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Winters are hot in Southern California, and Rachel can actually feel her poofy blonde hair growing. Balled up in the ditch of her friend Jeannie’s car, she holds her backpack like a turtle shell to conceal herself from the security lady who’s conducting a careful inspection of the gold star (impossible to counterfeit) at the top right corner of Jeannie’s school ID, which indicates that Jeannie, but not her, can go off campus for lunch.

The delicious breeze soon created by the car moving forward is Rachel’s sign that all’s clear. Crawling into the passenger seat, she takes a Marlboro Red out of the crumpled hard pack in the front of her backpack, and lights one. Enjoying the kind of youthful freedom that feels best when stolen.

“Del Taco?” Jeannie asked.

“Duh. Can we also stop at Stater Bros, if we have time?”

“For what?”

“Dr. Pepper. They don’t have it at Del Taco.”

Waiting in the drive-thru for their cheap and greasy tacos, Rachel checks her watch and sees that they don't have much time left before they have to be back.

“Here’s some cash. I’m gonna jump out and walk over to to Stater’s real quick. Pick me up in front?”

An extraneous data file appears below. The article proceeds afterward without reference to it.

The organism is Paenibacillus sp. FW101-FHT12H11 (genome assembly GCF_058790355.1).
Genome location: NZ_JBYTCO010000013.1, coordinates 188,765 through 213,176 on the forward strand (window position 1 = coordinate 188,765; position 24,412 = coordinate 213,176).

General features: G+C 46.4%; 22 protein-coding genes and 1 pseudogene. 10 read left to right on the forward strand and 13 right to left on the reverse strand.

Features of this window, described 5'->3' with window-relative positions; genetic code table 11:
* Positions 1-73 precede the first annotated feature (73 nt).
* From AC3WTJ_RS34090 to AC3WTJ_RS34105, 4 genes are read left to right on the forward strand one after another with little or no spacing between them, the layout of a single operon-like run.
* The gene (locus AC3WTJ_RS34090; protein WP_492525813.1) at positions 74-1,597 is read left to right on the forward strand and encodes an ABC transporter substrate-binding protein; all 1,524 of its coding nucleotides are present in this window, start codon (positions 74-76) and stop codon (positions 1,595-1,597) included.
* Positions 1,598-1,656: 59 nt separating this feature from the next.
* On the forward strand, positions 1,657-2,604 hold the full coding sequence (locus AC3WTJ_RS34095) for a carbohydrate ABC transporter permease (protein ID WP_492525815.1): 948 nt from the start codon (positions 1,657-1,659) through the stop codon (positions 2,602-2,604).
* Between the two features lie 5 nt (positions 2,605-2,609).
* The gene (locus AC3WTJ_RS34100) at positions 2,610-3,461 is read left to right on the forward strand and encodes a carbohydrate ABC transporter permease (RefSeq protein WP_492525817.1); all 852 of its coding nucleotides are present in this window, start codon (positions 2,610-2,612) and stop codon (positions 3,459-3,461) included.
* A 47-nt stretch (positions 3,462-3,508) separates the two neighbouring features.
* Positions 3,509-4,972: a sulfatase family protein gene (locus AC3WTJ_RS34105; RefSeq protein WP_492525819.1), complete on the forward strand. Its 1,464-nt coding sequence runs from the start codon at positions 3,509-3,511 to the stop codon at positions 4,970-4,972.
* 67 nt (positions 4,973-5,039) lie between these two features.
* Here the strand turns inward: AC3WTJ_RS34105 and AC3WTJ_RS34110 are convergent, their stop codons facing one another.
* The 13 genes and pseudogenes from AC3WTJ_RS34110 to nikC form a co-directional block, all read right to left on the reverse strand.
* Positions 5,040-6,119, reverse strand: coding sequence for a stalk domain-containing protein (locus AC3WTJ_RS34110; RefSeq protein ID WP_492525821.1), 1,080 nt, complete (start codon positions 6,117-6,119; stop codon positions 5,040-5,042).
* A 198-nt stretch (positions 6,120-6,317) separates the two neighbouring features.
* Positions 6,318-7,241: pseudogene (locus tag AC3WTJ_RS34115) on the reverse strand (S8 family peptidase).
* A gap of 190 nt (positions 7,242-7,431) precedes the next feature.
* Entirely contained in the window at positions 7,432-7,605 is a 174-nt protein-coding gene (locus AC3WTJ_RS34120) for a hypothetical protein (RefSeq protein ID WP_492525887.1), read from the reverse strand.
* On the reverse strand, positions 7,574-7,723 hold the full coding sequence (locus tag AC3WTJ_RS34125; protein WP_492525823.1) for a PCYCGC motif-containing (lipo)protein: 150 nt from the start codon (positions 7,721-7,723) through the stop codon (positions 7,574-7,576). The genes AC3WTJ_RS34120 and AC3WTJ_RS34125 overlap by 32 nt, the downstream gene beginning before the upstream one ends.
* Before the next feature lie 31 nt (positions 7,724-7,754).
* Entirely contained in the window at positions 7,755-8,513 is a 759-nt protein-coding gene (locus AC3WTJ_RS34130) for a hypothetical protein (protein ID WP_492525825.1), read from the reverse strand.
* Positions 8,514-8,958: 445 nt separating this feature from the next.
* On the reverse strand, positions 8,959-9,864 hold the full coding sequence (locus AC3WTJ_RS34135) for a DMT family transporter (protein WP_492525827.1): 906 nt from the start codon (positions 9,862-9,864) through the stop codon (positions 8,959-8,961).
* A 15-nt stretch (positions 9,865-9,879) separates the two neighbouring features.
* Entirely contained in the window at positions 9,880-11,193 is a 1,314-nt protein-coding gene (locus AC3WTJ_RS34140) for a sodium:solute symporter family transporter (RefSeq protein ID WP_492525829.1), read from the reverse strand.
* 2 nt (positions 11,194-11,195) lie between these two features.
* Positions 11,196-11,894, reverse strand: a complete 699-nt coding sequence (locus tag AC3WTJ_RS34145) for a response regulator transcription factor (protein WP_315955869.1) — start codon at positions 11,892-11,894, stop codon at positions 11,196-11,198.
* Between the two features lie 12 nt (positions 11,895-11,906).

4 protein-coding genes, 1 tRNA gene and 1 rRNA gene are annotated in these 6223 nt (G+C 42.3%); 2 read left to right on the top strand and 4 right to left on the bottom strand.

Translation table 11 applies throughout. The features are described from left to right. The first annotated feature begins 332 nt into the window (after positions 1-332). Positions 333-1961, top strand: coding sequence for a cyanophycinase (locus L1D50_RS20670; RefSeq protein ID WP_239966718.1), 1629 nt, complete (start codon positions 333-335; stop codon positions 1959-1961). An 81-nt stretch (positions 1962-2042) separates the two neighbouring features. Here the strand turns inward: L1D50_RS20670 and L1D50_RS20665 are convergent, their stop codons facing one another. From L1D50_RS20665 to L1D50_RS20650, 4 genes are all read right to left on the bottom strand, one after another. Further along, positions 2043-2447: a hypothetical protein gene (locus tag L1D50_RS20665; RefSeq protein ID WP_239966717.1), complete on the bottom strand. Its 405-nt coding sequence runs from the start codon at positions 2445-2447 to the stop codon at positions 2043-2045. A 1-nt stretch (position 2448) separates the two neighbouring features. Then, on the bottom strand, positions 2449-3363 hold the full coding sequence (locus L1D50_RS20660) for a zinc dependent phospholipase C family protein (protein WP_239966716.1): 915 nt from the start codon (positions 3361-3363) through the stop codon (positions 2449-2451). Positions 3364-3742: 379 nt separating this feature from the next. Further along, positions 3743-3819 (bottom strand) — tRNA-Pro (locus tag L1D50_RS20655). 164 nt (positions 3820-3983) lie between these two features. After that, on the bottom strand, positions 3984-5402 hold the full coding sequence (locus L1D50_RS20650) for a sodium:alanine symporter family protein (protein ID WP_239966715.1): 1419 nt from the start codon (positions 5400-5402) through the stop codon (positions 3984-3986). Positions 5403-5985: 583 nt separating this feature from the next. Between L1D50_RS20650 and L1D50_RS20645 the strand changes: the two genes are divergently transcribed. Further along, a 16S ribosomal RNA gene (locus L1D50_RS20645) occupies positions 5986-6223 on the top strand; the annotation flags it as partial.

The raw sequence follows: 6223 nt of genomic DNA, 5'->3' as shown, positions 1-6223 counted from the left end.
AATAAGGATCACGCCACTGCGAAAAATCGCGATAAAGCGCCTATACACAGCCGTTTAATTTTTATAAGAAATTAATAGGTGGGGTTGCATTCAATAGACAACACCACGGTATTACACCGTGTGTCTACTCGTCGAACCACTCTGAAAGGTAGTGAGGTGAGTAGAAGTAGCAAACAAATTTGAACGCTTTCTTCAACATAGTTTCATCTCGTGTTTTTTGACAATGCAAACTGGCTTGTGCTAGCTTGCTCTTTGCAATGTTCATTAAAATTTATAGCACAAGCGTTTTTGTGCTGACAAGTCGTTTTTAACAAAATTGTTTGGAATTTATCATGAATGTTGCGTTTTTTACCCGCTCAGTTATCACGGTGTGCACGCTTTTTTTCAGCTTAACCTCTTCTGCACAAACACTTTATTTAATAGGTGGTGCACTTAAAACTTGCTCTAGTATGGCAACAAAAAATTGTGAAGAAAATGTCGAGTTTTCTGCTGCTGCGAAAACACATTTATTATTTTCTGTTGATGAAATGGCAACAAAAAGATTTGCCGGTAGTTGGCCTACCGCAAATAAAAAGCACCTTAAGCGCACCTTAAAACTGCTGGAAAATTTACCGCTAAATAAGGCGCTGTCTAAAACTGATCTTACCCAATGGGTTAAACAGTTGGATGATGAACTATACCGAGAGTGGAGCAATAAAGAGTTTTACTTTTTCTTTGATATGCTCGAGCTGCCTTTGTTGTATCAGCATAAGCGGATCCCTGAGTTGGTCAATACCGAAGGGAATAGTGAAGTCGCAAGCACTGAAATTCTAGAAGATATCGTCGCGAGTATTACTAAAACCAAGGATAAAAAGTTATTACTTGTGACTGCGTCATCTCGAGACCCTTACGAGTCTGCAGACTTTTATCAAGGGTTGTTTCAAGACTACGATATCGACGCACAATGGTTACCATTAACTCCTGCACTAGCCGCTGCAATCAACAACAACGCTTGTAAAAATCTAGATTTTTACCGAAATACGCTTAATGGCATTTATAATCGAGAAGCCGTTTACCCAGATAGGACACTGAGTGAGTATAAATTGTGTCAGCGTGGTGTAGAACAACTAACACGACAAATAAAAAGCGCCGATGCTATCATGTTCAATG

Jeannie just nods.

She uses her hip to shut the door and feels the heat of the gold metal through her jeans. Walking quickly towards the store, smoking a new cig, she turns to make a face at Jeannie. As she does, perfectly timed, she sees her mother, driving by in her Red Jeep Cherokee. She’s wearing sunglasses but still … the look.

A week later, on Christmas morning, Rachel sits with her parents around the tree, unwrapping presents. On the last one, her mom watches as she peels at the shiny red paper with Santa faces all over it. A shoebox (trick box, she’d already opened the shoes), and inside there’s a pair of black crotchless underpants, and a carton of cigarettes. Her mom’s brand, Barclay.

“I don’t understand,” Rachel says, still holding the box.

“You looked like a real hooker, walking through the parking lot like that.”